Interested in starting your healing journey? Speak with an admissions counselor now
We're Hiring!
Apply for Jobs Now

Your Ultimate Guide to Creating a Relapse Prevention Plan

Addiction can affect every part of your life–your mental and physical wellbeing, your financial and social health, and your family and community. Getting treatment for addiction is the best way to overcome it and go on to live a healthy, fulfilling life.

When you complete a treatment program, you may feel strong and confident in your ability to stay sober. You might feel ready and able to use the skills you have been practicing for weeks or months. Or, you may feel unsure about how you will handle certain situations, or lack confidence that you are ready to leave treatment.

Whether you leave treatment bursting with confidence or you feel a little unsure, having a relapse prevention plan is crucial to your long-term success in recovery. Staying sober for the rest of your life requires commitment–not just to sobriety, but to a new way of living. A relapse prevention plan is not simply a list of things you can do in an emergency. It is a plan for how you will take care of yourself, continue to learn about your addiction, and navigate challenges.

Benefits of Having a Relapse Prevention Plan

As with most things in life, a little bit of preparation can go a long way. Having a plan to prevent a relapse is kind of like walking a tightrope with the aid of a safety net. You may feel more able to embrace your new life in recovery if you know that your plan is in place. There are many significant benefits to making a relapse prevention plan. They include:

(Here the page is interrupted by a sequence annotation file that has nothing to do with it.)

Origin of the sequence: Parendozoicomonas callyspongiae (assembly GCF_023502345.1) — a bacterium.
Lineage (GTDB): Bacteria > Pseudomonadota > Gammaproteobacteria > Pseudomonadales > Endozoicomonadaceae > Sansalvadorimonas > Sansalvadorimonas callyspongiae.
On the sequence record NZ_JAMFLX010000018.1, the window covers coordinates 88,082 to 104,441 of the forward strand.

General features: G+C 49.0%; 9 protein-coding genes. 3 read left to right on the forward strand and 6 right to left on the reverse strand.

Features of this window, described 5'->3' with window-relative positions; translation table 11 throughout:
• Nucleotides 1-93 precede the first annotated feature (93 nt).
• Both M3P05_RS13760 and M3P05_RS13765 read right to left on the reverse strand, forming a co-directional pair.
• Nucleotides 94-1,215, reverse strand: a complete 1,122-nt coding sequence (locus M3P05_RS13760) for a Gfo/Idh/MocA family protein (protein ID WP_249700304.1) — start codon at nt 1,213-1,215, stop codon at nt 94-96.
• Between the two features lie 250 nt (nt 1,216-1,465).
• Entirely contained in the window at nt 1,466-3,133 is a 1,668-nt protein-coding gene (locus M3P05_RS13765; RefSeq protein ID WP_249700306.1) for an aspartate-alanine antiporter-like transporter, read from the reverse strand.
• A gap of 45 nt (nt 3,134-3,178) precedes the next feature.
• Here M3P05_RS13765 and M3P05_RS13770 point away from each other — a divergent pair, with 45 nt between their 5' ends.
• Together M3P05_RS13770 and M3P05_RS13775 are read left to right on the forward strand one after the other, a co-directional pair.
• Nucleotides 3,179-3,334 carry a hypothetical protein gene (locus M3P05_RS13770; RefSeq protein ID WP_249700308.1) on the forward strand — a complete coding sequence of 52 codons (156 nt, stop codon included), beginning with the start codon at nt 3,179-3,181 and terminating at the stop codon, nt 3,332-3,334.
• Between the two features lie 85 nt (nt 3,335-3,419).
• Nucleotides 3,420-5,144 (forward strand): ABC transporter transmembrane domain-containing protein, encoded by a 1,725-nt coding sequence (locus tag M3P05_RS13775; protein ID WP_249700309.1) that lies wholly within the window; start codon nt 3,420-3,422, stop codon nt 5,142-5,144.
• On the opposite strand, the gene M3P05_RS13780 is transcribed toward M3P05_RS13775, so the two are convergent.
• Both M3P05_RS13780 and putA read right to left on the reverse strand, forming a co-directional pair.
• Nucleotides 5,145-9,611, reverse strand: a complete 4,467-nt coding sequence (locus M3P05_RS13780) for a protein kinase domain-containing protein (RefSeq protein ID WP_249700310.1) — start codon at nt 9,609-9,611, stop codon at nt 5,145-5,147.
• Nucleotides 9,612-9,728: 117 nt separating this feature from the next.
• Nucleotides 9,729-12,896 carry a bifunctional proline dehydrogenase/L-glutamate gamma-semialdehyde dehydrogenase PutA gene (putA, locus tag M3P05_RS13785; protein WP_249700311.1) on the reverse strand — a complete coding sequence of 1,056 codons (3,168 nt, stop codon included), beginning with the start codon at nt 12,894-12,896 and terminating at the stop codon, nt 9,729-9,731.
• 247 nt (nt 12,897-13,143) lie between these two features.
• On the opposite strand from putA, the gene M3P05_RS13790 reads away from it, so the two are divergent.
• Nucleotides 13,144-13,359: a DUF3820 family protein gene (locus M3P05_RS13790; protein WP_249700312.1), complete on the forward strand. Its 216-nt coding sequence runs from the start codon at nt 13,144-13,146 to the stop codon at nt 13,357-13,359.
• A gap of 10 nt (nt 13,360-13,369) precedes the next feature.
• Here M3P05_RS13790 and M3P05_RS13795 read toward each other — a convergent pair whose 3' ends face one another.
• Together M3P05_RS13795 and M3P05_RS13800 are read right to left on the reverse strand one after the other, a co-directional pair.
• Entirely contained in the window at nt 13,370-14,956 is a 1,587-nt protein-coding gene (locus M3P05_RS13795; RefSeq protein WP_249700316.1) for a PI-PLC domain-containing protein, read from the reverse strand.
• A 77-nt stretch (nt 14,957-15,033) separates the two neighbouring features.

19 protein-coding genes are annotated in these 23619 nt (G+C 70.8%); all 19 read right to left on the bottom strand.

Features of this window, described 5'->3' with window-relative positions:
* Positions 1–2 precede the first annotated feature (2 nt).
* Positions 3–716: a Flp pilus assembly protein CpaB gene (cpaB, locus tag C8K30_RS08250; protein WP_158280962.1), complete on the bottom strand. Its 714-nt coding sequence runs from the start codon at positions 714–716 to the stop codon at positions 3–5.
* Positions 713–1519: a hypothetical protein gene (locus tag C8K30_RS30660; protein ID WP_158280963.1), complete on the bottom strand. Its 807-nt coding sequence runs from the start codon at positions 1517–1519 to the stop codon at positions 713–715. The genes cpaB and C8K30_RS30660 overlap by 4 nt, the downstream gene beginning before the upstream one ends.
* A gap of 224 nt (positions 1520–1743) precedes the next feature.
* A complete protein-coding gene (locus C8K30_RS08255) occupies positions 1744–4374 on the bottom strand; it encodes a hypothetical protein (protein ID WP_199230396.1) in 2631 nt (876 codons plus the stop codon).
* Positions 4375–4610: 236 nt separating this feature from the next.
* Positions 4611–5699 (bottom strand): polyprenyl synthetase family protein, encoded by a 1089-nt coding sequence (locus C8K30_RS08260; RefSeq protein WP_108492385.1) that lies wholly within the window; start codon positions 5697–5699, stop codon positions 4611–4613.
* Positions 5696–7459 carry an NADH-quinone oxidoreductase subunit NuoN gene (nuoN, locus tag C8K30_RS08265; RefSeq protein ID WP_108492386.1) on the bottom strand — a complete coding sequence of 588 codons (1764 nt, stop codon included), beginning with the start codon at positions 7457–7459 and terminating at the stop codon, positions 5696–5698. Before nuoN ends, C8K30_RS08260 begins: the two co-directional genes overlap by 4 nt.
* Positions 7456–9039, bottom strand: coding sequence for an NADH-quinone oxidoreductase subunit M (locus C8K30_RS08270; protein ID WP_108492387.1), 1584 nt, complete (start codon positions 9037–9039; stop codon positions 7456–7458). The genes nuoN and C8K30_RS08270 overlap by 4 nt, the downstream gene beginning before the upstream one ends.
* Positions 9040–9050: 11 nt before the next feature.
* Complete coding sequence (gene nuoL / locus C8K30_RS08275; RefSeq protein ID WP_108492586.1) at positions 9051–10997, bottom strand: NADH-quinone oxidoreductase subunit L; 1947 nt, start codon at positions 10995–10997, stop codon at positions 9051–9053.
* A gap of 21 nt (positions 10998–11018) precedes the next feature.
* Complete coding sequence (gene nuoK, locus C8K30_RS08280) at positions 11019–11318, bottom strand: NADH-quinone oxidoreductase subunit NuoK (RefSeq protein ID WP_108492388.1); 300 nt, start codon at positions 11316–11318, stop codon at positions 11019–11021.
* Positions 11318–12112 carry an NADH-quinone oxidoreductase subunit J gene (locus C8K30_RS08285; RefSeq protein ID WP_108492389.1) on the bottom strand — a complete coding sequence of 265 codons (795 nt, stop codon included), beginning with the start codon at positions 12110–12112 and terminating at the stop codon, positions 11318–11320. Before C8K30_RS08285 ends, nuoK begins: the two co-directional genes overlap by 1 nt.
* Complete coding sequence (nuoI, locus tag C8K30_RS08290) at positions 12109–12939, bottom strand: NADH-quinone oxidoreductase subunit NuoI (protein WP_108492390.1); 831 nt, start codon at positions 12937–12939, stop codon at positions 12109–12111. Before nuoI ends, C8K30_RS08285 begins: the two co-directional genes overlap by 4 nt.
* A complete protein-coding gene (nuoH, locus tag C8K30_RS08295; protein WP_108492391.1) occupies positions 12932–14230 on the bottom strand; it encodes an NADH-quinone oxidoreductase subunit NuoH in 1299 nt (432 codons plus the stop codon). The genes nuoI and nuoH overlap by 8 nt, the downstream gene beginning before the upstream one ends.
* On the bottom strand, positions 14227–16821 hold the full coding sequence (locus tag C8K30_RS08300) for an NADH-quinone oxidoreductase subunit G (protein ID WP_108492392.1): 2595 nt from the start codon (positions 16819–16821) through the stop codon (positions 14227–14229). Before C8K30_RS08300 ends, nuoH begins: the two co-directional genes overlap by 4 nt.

1. Planning to use strategies that will help you avoid falling back into unhealthy patterns of thoughts and behavior.
  2. Gives you a concrete plan to share with loved ones, medical professionals, and your treatment team. This makes it more likely that you’ll have knowledgeable, compassionate support when you need it.
  3. Identify potential situations, people, or events that could trigger cravings or relapse.
  4. Focus on personal strengths, supportive people, and coping skills that can help avoid a relapse.

The process of making a relapse prevention plan can help you mentally rehearse how you will handle challenges to your recovery. It also allows you to network with professionals and loved ones who can actively support you on your lifelong recovery journey.

Relapse Prevention Techniques

When people imagine what would lead to a relapse, they might imagine a quick decision or a knee-jerk response to a trigger. The truth is that in most cases, a relapse happens over time and in progressive stages. These stages are emotional relapse, mental relapse, and physical relapse.

The emotional relapse usually starts with a person experiencing negative emotions that might lead them to consider drinking or doing drugs again. The mental relapse is the beginning of the thoughts about using drugs or alcohol to numb the feelings of discomfort. If the person actually begins using drugs or drinking, that is defined as a physical relapse.